Researchers have mapped out 650,000 common, single-letter genetic variations in 938 individuals from 51 populations. They then used that information to trace the migration of the first modern humans — lending support to the theory that the first humans moved out of Africa across the globe.
The study, published in the journal Science, has applications on a smaller scale as well. The team of geneticists was able to unravel some of the genetic ancestries of eight different European groups and four groups in the Middle East.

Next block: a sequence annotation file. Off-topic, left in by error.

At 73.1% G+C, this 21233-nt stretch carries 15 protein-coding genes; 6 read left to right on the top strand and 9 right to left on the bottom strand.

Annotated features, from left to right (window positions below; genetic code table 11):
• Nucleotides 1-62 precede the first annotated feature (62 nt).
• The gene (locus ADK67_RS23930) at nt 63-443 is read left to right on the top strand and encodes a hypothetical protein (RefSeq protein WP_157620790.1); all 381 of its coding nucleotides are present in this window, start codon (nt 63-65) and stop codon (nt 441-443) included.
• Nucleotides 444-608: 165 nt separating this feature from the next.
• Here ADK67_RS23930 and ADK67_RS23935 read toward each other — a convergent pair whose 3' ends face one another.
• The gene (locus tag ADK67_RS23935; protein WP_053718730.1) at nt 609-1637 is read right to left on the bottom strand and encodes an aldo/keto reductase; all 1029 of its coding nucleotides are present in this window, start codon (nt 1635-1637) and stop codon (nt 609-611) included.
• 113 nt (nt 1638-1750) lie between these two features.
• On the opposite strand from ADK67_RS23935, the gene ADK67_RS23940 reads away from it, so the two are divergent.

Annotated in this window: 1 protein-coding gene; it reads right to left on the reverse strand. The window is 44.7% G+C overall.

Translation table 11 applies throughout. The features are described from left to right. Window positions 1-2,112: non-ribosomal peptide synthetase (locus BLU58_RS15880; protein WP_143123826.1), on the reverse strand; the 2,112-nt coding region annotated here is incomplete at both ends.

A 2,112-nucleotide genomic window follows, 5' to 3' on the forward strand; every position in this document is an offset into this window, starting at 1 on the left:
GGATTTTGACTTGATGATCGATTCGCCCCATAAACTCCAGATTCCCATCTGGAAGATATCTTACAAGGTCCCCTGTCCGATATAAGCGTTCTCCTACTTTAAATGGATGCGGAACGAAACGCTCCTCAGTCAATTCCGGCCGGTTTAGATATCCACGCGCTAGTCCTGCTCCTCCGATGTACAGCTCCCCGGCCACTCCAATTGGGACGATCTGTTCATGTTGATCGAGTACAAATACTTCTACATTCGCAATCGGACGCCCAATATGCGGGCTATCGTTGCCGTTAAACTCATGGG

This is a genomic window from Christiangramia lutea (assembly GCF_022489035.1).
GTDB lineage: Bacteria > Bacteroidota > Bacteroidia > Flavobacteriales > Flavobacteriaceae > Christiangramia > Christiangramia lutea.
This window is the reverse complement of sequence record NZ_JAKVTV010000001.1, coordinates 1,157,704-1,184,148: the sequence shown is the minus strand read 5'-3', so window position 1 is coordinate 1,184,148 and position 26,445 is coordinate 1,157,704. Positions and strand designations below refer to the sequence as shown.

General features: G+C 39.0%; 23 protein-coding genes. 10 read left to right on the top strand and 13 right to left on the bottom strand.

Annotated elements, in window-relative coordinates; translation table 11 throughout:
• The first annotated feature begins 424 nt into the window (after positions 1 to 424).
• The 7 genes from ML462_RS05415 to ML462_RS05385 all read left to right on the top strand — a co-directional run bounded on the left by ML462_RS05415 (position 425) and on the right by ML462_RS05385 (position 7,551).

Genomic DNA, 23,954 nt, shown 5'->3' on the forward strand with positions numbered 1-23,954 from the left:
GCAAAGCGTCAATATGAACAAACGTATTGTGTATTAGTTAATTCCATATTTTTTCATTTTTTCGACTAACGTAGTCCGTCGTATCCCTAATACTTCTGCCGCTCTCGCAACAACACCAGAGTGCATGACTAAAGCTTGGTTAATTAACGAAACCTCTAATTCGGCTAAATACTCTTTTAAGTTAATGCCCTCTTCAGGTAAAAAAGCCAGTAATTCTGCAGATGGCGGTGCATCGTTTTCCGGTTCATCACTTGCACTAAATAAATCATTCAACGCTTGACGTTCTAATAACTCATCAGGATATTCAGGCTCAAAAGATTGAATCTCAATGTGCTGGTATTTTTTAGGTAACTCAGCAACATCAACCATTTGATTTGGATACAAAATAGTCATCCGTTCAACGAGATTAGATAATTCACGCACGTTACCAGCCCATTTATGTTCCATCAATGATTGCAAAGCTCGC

The researchers says the data set "allows the most comprehensive characterization to date of human genetic variation."
Richard Myers, one of the authors of the report, talks with guest host Joe Palca about the challenges of using data with the human genome to map out human diversity.